COLUMBUS, KY., January 15, 1863.
Brigadier-General CARR, Saint Louis, Mo.:
GENERAL: On the 12th of January I wrote you a communication respecting the evacuation of New Madrid, and, as dispatches sometimes miscarry, I send you duplicate.*
I have to add that the telegram to General Curtis, in the following words, needs some explanation:
Colonel Scott sends me back word to-day that Jeff. Thompson and Jeffers were within 10 miles of him with a force; that he could not have held the place.
Colonel Scott has since told me that he did not send me such a message, which is, no doubt, true. It was brought to me by the captain of the steamer O'Brien, a boat owned by Government, who was at Island 10 the morning of the evacuation, who said that it was a verbal message from Colonel Scott. The boat is now at New Madrid delivering supplies, and, when the captain returns, will investigate the source of information and send you a statement. The only point in the affair where Colonel Scott is in fault, it seems to me, was in not reporting to you the order; but I am sure, from the little knowledge I have of him, that such failure was owing to ignorance of military rule. I reported the order to Major-General Curtis, not knowing that you was his immediate commanding officer.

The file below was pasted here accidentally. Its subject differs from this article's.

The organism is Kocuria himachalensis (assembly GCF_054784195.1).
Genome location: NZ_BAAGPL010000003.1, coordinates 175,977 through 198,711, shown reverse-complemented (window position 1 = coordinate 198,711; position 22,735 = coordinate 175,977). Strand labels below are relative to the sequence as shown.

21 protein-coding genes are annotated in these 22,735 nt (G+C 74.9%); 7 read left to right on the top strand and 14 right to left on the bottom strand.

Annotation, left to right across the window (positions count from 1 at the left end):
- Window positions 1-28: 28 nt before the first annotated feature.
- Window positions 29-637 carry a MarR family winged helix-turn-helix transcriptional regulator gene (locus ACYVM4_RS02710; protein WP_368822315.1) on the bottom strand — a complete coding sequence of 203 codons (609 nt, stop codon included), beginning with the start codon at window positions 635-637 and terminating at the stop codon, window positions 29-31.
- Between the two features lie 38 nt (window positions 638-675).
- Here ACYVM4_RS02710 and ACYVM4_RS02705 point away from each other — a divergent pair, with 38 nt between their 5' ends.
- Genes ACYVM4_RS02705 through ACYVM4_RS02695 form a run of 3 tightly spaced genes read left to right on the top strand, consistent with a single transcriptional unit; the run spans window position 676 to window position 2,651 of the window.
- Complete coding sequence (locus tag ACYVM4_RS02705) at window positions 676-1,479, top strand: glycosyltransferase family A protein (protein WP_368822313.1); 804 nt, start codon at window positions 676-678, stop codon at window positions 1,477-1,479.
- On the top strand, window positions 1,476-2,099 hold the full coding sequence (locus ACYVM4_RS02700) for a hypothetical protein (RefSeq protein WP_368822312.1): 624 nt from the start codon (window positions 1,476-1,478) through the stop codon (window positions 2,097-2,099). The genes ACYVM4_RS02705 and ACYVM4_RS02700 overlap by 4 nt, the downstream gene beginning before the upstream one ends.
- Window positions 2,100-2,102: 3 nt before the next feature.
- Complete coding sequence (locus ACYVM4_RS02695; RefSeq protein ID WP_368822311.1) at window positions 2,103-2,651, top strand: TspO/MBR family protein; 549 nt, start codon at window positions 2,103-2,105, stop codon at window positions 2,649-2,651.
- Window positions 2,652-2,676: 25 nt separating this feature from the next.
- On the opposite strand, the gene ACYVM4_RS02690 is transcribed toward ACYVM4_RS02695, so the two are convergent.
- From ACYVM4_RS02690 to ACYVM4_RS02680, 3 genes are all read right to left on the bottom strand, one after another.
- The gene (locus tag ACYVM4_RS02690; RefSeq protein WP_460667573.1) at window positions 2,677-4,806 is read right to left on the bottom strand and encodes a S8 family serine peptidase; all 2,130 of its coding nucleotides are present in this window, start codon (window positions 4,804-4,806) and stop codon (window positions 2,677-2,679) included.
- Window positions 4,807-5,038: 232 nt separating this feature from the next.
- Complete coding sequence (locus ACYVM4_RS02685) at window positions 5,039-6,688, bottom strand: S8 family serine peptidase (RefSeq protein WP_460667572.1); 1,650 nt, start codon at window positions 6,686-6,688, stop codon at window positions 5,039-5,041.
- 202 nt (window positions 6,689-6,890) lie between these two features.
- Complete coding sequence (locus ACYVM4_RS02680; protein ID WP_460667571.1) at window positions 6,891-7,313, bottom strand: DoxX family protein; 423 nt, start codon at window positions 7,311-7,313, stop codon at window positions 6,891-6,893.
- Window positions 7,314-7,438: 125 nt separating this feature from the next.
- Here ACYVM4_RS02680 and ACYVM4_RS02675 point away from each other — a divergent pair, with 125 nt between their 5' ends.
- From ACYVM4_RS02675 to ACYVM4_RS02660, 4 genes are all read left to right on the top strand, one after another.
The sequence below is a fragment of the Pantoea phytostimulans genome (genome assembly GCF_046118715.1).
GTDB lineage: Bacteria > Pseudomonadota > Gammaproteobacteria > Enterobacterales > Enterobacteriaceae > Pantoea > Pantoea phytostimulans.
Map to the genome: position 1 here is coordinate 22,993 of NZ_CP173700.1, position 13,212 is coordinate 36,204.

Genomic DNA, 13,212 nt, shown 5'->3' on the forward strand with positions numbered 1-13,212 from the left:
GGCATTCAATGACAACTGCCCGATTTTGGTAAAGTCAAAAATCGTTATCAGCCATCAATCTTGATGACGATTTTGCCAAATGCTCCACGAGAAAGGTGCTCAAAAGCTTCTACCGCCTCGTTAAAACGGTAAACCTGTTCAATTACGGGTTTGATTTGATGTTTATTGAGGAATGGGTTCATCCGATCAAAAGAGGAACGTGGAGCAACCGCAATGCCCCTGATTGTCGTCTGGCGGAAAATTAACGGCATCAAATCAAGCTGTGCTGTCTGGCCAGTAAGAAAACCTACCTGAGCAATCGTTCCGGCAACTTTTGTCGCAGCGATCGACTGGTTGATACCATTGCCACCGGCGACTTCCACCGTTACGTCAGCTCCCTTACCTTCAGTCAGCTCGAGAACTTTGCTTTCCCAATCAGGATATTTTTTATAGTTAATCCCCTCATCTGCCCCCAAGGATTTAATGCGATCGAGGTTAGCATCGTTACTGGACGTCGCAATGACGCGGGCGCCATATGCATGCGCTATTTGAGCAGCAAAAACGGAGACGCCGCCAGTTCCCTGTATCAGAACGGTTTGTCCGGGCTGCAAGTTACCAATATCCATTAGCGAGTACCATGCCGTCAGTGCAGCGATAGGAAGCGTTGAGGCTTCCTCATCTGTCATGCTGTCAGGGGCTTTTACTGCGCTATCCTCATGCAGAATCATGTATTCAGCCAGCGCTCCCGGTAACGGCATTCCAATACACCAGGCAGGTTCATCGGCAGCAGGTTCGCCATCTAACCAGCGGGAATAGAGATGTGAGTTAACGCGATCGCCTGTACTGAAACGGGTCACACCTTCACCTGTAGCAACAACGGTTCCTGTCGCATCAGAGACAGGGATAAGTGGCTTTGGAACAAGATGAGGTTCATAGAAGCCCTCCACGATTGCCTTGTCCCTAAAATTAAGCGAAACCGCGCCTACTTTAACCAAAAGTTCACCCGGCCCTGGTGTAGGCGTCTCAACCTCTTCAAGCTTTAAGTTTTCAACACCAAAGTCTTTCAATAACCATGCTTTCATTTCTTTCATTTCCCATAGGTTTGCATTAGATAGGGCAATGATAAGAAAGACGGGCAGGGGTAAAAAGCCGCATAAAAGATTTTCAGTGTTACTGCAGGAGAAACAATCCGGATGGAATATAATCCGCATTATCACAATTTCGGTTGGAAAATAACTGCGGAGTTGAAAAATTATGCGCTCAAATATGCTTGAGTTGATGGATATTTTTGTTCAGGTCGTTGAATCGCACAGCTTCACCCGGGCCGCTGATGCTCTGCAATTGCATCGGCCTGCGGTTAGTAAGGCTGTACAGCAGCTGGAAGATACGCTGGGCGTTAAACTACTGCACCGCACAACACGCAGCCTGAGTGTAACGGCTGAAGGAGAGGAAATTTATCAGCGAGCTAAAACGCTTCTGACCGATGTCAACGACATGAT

The extent of property destroyed was six secesh gun carriages and platforms and some secesh ammunition, which, I was informed, had just been sent there from Island Numbers 10. The siege guns can be unspiked by a few hours' work.
There is any quantity of gun carriages lying about Columbus and at Island 10, which I can send you to New Madrid if you desire at any time to remove the siege guns at that place.
I also inclose you a copy of my order to Colonel Scott.
I am, general, very respectfully,
THOS. A. DAVIES,
WASHINGTON, D. C., January 26, 1863.
Major General SAMUEL R. CURTIS,
Saint Louis, Mo.:
GENERAL: The Secretary of War directs that you investigate and report upon the facts of the destruction of the ordnance and ordnance stores at New Madrid, and also report whether the officer in command should not be dismissed from the service. This may either be done by yourself in person or by a board of officers appointed by you for that purpose.
Very respectfully, your obedient servant,
H. W. HALLECK,
* See p. 174.